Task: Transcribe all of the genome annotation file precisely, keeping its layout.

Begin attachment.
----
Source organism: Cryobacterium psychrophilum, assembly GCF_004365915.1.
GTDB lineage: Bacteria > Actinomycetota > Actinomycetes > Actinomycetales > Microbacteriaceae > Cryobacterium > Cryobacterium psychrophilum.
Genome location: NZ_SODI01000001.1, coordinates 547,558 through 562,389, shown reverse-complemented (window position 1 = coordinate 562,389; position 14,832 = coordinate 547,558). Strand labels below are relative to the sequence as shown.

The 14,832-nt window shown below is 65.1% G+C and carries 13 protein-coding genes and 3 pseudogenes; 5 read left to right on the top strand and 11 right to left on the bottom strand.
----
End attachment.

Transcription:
Source organism: Cryobacterium psychrophilum, assembly GCF_004365915.1.
GTDB lineage: Bacteria > Actinomycetota > Actinomycetes > Actinomycetales > Microbacteriaceae > Cryobacterium > Cryobacterium psychrophilum.
Genome location: NZ_SODI01000001.1, coordinates 547,558 through 562,389, shown reverse-complemented (window position 1 = coordinate 562,389; position 14,832 = coordinate 547,558). Strand labels below are relative to the sequence as shown.

The 14,832-nt window shown below is 65.1% G+C and carries 13 protein-coding genes and 3 pseudogenes; 5 read left to right on the top strand and 11 right to left on the bottom strand.